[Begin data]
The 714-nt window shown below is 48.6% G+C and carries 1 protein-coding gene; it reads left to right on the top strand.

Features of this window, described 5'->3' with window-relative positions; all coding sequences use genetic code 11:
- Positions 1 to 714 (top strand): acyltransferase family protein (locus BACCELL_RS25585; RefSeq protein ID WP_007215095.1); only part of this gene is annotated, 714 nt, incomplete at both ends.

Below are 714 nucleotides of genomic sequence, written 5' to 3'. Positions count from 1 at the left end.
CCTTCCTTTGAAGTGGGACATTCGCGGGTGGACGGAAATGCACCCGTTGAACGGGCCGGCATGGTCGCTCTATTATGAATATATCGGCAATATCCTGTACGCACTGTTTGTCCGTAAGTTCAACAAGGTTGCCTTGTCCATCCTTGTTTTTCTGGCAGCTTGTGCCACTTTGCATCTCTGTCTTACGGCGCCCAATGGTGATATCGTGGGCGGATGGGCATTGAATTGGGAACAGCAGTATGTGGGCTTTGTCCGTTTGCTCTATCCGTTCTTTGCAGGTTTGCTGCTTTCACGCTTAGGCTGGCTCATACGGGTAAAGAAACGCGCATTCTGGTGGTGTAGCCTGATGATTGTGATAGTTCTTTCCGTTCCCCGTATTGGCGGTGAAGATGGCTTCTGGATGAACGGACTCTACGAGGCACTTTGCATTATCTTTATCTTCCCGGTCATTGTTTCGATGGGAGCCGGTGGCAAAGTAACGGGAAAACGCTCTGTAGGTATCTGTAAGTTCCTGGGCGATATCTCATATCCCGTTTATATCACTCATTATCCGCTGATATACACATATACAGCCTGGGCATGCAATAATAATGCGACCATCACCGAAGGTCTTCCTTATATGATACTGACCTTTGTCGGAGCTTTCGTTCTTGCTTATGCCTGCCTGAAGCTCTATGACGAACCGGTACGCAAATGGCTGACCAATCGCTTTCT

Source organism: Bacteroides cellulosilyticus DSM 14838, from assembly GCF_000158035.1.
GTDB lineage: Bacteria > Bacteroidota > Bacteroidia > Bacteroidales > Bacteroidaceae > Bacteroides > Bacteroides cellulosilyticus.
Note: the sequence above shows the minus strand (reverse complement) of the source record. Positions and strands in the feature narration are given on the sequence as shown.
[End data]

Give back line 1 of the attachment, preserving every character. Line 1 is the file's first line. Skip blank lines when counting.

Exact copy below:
The 714-nt window shown below is 48.6% G+C and carries 1 protein-coding gene; it reads left to right on the top strand.